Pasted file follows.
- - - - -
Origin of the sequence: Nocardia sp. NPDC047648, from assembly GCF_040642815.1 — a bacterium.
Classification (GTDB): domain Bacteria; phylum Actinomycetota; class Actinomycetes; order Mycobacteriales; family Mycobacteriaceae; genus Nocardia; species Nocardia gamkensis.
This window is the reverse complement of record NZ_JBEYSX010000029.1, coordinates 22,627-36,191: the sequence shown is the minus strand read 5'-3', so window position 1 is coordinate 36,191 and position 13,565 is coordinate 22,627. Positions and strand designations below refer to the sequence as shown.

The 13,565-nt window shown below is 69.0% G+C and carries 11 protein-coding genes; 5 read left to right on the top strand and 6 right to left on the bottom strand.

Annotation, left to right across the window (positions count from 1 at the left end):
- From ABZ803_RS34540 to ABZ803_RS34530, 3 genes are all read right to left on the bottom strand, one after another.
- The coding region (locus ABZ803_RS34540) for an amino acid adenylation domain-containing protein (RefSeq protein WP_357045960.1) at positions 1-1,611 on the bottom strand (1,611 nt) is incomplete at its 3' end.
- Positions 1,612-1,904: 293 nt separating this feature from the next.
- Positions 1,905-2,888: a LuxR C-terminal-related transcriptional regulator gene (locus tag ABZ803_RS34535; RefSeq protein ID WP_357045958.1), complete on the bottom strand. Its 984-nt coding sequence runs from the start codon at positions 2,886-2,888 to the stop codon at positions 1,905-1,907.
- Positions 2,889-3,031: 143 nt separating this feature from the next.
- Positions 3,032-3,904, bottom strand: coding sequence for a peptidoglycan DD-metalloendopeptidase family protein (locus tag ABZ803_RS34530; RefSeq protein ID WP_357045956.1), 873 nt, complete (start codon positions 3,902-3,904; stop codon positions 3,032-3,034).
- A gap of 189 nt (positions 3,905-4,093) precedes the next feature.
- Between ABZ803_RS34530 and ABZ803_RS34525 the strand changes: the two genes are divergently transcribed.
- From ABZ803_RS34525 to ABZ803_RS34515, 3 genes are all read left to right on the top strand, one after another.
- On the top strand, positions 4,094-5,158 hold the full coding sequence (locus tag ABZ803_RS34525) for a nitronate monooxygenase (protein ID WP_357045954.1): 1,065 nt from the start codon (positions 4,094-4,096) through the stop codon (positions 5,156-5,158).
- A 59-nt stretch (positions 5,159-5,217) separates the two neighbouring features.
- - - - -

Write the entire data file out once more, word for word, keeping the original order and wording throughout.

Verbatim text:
Origin of the sequence: Nocardia sp. NPDC047648, from assembly GCF_040642815.1 — a bacterium.
Classification (GTDB): domain Bacteria; phylum Actinomycetota; class Actinomycetes; order Mycobacteriales; family Mycobacteriaceae; genus Nocardia; species Nocardia gamkensis.
This window is the reverse complement of record NZ_JBEYSX010000029.1, coordinates 22,627-36,191: the sequence shown is the minus strand read 5'-3', so window position 1 is coordinate 36,191 and position 13,565 is coordinate 22,627. Positions and strand designations below refer to the sequence as shown.

The 13,565-nt window shown below is 69.0% G+C and carries 11 protein-coding genes; 5 read left to right on the top strand and 6 right to left on the bottom strand.

Annotation, left to right across the window (positions count from 1 at the left end):
- From ABZ803_RS34540 to ABZ803_RS34530, 3 genes are all read right to left on the bottom strand, one after another.
- The coding region (locus ABZ803_RS34540) for an amino acid adenylation domain-containing protein (RefSeq protein WP_357045960.1) at positions 1-1,611 on the bottom strand (1,611 nt) is incomplete at its 3' end.
- Positions 1,612-1,904: 293 nt separating this feature from the next.
- Positions 1,905-2,888: a LuxR C-terminal-related transcriptional regulator gene (locus tag ABZ803_RS34535; RefSeq protein ID WP_357045958.1), complete on the bottom strand. Its 984-nt coding sequence runs from the start codon at positions 2,886-2,888 to the stop codon at positions 1,905-1,907.
- Positions 2,889-3,031: 143 nt separating this feature from the next.
- Positions 3,032-3,904, bottom strand: coding sequence for a peptidoglycan DD-metalloendopeptidase family protein (locus tag ABZ803_RS34530; RefSeq protein ID WP_357045956.1), 873 nt, complete (start codon positions 3,902-3,904; stop codon positions 3,032-3,034).
- A gap of 189 nt (positions 3,905-4,093) precedes the next feature.
- Between ABZ803_RS34530 and ABZ803_RS34525 the strand changes: the two genes are divergently transcribed.
- From ABZ803_RS34525 to ABZ803_RS34515, 3 genes are all read left to right on the top strand, one after another.
- On the top strand, positions 4,094-5,158 hold the full coding sequence (locus tag ABZ803_RS34525) for a nitronate monooxygenase (protein ID WP_357045954.1): 1,065 nt from the start codon (positions 4,094-4,096) through the stop codon (positions 5,156-5,158).
- A 59-nt stretch (positions 5,159-5,217) separates the two neighbouring features.